Chinese soccer fan’s World Cup winning bet turns sour after someone else claims her prize
Woman who successfully predicted a Russian victory in the tournament opener posted a photo of the winning slip on social media and found someone else had collected her payout
A soccer fan in northwest China who placed a winning bet on the World Cup lost out after someone else claimed her US$600 prize after she posted a picture of her betting slip on social media.
The woman, from Xian, the capital of Shaanxi province, had been invited by a friend to watch the tournament’s opener between Russia and Saudi Arabia last month and decided to buy a 100 yuan (US$15) ticket from the state-run sports lottery backing the hosts to win the game, China Business Daily reported last week.
While basking in the glow of Russia’s 5-0 victory, she posted a photo of the winning ticket on WeChat. But when she went to collect her 4,000 yuan prize the next day, staff at the lottery station told her that someone else had already collected the money.
After learning that the woman had posted a photo of the ticket on social media, the owner of the station suspected someone else might have claimed the prize using the code on the ticket.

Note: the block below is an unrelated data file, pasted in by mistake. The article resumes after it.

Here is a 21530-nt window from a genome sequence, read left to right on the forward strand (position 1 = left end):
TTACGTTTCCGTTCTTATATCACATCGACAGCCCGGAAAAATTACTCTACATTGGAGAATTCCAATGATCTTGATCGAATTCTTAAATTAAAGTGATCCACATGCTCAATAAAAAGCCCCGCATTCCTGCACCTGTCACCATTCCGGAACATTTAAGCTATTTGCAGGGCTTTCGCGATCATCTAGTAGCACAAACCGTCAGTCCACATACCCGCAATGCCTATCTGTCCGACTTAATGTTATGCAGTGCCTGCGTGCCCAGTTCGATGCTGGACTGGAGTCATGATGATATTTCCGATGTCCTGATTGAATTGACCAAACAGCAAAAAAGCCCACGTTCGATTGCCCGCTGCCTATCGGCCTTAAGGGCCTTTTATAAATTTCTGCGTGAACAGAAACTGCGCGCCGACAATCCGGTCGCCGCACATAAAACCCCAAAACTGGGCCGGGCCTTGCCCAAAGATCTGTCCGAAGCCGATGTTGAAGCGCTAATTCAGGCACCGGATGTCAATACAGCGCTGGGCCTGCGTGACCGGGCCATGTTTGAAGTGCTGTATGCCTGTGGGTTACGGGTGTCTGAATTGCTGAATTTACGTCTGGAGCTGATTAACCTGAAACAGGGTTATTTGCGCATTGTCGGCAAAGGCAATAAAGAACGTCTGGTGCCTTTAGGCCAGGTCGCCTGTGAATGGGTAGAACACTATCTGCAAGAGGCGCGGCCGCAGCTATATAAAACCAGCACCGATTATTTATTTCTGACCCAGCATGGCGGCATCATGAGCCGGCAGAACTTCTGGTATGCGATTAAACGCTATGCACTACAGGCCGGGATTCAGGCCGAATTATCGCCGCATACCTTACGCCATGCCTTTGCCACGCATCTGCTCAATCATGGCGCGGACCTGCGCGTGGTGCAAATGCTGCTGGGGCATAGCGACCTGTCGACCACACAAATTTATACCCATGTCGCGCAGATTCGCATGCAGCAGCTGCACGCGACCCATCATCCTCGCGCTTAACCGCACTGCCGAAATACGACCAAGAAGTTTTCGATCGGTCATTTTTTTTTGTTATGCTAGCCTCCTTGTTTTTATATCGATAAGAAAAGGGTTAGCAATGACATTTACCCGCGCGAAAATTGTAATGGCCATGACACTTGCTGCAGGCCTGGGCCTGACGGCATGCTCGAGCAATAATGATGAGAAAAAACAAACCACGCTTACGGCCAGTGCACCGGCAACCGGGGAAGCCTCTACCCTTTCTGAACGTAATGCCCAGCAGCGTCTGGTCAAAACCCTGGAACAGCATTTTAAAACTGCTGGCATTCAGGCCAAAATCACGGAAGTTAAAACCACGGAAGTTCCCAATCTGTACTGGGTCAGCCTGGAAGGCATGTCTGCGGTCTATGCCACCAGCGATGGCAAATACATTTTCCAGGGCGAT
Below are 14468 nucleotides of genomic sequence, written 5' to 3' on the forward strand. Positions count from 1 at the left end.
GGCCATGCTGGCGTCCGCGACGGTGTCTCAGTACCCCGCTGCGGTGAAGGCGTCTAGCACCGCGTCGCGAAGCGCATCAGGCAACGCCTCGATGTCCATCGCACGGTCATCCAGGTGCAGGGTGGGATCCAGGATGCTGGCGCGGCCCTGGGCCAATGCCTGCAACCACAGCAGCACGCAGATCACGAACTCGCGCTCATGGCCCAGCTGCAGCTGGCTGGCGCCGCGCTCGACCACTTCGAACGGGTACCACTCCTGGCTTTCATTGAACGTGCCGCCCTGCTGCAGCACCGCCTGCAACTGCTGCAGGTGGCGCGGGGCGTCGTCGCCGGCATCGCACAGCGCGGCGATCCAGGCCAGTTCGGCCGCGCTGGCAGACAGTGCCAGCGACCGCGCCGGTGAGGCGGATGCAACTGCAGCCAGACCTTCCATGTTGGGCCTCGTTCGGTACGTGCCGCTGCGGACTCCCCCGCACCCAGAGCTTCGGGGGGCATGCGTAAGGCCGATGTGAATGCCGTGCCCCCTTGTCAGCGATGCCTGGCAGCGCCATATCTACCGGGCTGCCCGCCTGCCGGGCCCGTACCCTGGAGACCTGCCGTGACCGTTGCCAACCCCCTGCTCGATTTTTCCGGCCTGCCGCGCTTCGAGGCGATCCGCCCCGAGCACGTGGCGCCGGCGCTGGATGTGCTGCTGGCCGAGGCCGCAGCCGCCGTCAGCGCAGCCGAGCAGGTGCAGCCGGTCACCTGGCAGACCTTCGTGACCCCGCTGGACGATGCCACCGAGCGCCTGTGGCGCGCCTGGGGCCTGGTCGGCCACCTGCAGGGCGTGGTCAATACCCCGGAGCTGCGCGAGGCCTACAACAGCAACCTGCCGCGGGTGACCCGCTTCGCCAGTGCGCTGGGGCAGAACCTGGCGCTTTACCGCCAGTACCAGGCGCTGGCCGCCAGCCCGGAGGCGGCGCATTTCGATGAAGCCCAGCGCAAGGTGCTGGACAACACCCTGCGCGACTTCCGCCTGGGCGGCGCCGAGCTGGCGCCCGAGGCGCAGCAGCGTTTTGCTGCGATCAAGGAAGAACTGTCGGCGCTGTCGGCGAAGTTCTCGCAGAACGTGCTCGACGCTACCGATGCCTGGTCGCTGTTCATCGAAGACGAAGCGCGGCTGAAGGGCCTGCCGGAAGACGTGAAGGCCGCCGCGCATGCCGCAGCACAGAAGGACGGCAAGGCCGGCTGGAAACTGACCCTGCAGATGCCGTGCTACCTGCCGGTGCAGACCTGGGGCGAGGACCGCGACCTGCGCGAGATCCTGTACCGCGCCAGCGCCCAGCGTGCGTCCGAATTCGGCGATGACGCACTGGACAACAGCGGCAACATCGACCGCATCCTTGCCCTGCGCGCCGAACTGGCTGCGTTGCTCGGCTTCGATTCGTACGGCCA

The owner told the newspaper that according to the rules, a person can collect a prize as long as he or she provides the code on the winning ticket.
“But usually I insist on seeing the ticket itself. For those who present a photo of the ticket, I’ll try to recall if the person had indeed bought the ticket here, because I worry about disputes like this,” the owner told the newspaper.
But his memory had apparently let him down this time.
The management office of Xian’s sports lottery said last week that the woman had eventually managed to collect her prize. It said the station where she bought her ticket would be punished for giving the prize to the wrong person, without specifying the sanction.
For prizes below 10,000 yuan, lottery ticket owners are allowed to present a photo of their tickets if they have lost the original tickets, provided they can prove their identity, a staff member at the office said.
“When the person’s identity cannot be confirmed, he or she usually cannot claim the prize. But sometimes it is hard to judge,” the staff member said.
The police are trying to find who claimed the 4,000 yuan under the woman’s name.
Although most forms of sports betting are banned on mainland China, the country runs two official lotteries, one of which, the China Sports Lottery, does allow people to stake money on the outcome of selected sporting events.
Combined with the China Welfare Lottery, the state-run operation is now the world’s second-largest lottery after the United States, with a total revenue of 426.6 billion yuan in 2017.